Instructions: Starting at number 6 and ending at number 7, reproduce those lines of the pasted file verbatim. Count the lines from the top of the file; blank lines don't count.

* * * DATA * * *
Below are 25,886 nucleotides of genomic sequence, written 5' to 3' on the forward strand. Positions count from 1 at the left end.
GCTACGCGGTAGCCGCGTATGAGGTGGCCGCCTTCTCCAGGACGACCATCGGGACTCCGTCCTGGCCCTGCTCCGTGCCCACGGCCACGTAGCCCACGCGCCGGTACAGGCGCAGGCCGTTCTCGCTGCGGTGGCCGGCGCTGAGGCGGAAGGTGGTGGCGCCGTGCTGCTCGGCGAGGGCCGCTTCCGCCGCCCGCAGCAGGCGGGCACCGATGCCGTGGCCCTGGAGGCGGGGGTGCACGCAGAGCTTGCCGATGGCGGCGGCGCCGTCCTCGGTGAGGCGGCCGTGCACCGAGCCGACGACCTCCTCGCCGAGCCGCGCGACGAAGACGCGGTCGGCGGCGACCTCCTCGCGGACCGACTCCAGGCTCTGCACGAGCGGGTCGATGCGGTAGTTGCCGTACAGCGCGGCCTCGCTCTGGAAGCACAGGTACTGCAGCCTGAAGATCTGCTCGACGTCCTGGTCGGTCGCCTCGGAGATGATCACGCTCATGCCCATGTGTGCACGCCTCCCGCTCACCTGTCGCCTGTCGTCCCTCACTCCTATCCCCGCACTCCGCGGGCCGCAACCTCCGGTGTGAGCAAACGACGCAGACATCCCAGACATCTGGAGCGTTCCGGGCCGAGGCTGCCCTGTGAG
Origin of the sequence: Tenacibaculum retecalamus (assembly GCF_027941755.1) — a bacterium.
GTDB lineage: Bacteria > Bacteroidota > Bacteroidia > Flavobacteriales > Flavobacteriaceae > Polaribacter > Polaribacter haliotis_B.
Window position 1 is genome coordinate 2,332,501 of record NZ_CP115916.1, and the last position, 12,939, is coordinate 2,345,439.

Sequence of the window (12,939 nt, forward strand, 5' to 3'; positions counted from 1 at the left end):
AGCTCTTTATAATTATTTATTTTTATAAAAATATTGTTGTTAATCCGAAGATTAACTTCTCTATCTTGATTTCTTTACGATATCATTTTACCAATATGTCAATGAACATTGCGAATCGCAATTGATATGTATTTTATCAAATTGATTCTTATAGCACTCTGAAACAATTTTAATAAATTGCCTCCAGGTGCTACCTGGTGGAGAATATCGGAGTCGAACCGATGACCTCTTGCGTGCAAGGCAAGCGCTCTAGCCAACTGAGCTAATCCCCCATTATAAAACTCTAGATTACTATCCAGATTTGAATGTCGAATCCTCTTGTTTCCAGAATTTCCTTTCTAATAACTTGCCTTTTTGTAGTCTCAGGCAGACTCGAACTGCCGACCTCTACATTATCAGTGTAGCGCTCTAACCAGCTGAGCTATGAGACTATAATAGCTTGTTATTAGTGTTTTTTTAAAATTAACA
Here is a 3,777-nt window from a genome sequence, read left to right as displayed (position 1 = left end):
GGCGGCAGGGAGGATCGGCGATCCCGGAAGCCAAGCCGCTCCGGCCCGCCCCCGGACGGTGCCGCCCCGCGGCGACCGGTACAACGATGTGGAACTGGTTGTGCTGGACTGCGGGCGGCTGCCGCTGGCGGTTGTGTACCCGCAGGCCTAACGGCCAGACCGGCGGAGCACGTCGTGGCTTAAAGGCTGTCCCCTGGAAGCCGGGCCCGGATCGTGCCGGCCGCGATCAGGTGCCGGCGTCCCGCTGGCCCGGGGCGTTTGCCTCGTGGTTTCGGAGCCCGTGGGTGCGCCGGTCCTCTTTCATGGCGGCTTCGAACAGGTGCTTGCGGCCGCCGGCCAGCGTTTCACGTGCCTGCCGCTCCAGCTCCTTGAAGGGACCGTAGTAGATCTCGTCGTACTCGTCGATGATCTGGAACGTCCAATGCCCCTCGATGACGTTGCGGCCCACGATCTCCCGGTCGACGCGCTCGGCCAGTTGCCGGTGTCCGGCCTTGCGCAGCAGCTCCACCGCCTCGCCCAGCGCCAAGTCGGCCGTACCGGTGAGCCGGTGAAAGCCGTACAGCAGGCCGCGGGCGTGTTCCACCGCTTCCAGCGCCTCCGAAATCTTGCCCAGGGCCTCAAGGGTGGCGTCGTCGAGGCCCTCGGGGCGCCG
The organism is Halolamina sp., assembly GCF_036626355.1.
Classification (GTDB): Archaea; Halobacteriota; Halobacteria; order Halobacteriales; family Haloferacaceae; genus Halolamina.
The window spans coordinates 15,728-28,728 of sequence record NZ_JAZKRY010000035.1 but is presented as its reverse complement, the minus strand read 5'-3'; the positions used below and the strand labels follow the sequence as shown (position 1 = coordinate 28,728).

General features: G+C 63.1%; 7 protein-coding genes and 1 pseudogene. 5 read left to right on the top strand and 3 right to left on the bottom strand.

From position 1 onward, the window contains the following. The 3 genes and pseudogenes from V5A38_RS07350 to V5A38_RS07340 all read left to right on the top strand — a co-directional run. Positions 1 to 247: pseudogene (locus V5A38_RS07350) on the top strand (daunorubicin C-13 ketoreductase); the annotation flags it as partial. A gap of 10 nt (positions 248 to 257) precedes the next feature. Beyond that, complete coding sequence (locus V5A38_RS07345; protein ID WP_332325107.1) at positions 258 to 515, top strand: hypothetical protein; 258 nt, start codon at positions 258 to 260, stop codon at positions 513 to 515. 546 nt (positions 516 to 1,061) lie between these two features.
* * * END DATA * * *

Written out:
Sequence of the window (12,939 nt, forward strand, 5' to 3'; positions counted from 1 at the left end):
AGCTCTTTATAATTATTTATTTTTATAAAAATATTGTTGTTAATCCGAAGATTAACTTCTCTATCTTGATTTCTTTACGATATCATTTTACCAATATGTCAATGAACATTGCGAATCGCAATTGATATGTATTTTATCAAATTGATTCTTATAGCACTCTGAAACAATTTTAATAAATTGCCTCCAGGTGCTACCTGGTGGAGAATATCGGAGTCGAACCGATGACCTCTTGCGTGCAAGGCAAGCGCTCTAGCCAACTGAGCTAATCCCCCATTATAAAACTCTAGATTACTATCCAGATTTGAATGTCGAATCCTCTTGTTTCCAGAATTTCCTTTCTAATAACTTGCCTTTTTGTAGTCTCAGGCAGACTCGAACTGCCGACCTCTACATTATCAGTGTAGCGCTCTAACCAGCTGAGCTATGAGACTATAATAGCTTGTTATTAGTGTTTTTTTAAAATTAACA